How to Prevent Hearing Loss

Keep these puppies on hand in case you run into loud noises.

Of the 32 million Americans who have hearing loss, half of them are over the age of 65. While the reasons for hearing loss vary, many people suffer noise-induced hearing loss that happens over time.

You may not be surprised to hear that blasting a radio or listening to music through headphones can damage the hearing, but you’ll probably be surprised to learn that everyday items such as blow dryers, blenders and lawn mowers can lead to noise-induced hearing loss.

Imagine all the items that produce loud noises and how these sounds can eat away at your hearing over time. Fortunately, there are ways to protect your hearing and minimize the chances of noise-induced hearing loss.

Avoid Loud Noise

The best way to keep your hearing strong is by avoiding loud noises. Of course, this isn’t always a realistic option, but it’s a goal to work toward. If you know you will be around a lot of loud noises such as working with power tools or riding on a motorcycle, be sure to wear some type of ear protection like earmuffs or earplugs. You can also carry around earplugs to have on hand for unexpected situations.

Sometimes, however, you do have control over the noise levels around you. In these cases, turn down the source of the noise. Also consider how your home is laid out.

If you can spread out some of the noisy appliances, you will inadvertently protect your hearing. For example, if you have your TV in a family room right off the kitchen where the dishwasher and microwave are running, you’ll be more likely to turn up the TV.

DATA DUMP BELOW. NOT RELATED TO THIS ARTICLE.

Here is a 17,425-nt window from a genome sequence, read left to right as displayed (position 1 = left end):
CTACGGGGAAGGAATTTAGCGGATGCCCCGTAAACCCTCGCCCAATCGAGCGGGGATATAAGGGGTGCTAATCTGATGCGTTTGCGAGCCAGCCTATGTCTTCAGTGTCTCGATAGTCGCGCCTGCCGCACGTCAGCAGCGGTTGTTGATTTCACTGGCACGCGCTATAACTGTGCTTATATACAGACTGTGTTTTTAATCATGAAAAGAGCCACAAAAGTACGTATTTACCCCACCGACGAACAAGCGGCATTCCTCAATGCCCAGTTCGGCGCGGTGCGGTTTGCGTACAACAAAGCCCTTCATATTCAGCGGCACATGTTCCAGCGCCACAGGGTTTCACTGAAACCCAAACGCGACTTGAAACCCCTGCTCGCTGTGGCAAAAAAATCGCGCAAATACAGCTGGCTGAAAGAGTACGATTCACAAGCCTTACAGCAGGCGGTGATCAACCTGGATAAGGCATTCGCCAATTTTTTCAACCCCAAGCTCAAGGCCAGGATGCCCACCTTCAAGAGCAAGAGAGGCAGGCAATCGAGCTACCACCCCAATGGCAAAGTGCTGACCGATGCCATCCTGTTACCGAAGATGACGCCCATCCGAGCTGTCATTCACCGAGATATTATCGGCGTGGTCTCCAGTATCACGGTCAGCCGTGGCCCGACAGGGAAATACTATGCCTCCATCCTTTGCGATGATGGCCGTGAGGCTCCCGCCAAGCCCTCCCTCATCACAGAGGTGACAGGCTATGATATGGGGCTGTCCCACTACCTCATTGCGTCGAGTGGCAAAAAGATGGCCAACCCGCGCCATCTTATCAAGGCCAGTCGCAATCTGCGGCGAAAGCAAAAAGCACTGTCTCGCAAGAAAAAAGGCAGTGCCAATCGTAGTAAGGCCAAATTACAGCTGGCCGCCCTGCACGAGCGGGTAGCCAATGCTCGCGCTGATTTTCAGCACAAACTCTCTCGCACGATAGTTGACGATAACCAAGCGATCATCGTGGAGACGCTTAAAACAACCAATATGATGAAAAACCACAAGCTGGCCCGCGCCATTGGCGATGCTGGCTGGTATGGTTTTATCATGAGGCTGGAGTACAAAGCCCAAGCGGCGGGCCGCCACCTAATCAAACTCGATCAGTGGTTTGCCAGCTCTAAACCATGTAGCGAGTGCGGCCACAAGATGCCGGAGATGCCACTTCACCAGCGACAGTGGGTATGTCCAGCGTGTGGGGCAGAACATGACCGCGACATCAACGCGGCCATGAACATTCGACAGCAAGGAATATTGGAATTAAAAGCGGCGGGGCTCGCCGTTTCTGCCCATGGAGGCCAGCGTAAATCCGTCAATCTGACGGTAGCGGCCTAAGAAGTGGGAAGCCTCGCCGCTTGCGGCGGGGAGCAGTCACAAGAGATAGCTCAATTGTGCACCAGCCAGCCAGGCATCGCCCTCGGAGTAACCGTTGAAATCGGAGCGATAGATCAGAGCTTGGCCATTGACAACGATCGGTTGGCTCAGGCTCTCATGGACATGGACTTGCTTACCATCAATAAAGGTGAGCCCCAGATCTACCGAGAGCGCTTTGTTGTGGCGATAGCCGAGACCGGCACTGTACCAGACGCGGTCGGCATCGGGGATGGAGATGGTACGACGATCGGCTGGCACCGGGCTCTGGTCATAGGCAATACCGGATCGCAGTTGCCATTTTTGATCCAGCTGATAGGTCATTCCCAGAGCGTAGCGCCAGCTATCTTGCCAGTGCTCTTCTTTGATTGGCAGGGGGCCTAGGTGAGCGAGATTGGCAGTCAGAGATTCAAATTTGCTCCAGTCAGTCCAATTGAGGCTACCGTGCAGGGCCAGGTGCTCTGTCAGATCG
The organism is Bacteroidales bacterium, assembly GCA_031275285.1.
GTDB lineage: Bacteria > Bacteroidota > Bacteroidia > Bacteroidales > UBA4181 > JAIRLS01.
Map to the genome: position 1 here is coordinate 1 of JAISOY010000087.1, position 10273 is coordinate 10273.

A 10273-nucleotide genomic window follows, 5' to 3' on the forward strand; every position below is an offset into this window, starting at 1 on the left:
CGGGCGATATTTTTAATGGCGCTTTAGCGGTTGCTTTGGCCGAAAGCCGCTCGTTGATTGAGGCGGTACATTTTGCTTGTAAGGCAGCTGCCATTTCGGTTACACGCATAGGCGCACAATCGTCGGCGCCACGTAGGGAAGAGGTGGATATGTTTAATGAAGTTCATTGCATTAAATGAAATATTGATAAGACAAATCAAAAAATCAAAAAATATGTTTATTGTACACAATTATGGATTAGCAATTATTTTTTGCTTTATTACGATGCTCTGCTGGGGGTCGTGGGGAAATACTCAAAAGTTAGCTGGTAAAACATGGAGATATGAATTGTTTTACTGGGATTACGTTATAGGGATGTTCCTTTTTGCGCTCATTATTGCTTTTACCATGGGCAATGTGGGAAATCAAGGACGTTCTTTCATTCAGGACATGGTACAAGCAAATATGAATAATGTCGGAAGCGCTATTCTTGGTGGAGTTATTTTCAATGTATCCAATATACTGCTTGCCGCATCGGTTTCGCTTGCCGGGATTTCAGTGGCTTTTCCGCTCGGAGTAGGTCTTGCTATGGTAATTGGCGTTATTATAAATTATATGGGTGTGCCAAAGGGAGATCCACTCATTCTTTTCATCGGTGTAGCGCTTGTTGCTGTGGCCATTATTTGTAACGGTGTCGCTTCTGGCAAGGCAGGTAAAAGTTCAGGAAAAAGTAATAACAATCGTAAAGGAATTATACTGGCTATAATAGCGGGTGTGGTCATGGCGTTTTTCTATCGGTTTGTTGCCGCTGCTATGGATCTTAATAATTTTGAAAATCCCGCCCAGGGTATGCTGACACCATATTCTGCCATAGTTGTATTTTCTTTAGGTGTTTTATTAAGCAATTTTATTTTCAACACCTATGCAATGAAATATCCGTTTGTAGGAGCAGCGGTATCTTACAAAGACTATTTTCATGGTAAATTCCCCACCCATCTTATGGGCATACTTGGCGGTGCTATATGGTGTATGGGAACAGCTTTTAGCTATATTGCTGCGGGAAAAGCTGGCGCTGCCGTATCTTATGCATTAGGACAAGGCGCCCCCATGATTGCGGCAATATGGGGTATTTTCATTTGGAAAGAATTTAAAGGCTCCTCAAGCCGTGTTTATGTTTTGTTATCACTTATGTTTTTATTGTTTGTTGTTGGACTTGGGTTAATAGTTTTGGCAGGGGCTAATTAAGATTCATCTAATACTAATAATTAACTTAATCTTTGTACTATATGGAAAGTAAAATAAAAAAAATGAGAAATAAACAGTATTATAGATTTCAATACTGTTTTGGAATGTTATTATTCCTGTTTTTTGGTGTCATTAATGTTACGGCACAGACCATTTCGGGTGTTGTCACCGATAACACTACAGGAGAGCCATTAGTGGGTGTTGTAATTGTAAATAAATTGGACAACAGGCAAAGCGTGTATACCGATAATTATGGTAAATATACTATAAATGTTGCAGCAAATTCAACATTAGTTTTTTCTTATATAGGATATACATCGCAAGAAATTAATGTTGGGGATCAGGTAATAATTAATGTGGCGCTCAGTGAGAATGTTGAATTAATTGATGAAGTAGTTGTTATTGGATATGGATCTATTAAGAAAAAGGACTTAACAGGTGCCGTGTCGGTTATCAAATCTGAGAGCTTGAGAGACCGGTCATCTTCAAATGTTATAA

Since you probably can’t rearrange your home to much extent, think about the appliances you have running and avoid the noises from echoing off each other.

Take Care of Your Ears

Not only is ear protection important for loud noise situations but also when swimming. Since this aerobic exercise is often recommended for elders, it’s important to have swim plugs on hand to prevent water from entering the ears.

If contaminated water gets into the ear canal, it can cause infection, which can in turn damage your hearing. And if you are to suffer symptoms of an ear infection, see your doctor immediately.

Another effective way to have healthy hearing is by caring for your ears properly. Although tempting, don’t stuff your ears with cotton swabs.

Instead, use the swabs to clean around the ears, and don’t worry so much about earwax. It may not look that nice on the outside, but earwax is actually beneficial and helps protect the eardrums. If you have an excess of earwax, consult your doctor or purchase an over-the-counter cleaning kit that won’t damage your eardrums.

Monitoring Medication

As you grow older, you’re more likely to take medications, but some of these medications can lead to hearing impairment. Taking six to eight aspirins a day, for example, is known for causing ringing in the ears and leading to temporary hearing loss.

There are also certain types of antibiotics that can cause a hearing loss. When taking any new medications, make sure you ask your doctor about the potential effects they may have on your hearing. Also re-read the information on current medications you’re taking to ensure they aren’t culprits of ear ringing.

Lifestyle and Hearing Loss

Finally, having a healthy lifestyle is an excellent way to protect your hearing. High fat and high cholesterol foods are bad for your health since they clog the arteries surrounding the ears and reduce blood flow.

Eating balanced keeps the arteries open so that blood flow can move along as it should and keep hearing at its peak. Exercising also stimulates blood circulation, lowers blood pressure and keeps your ears in good condition.

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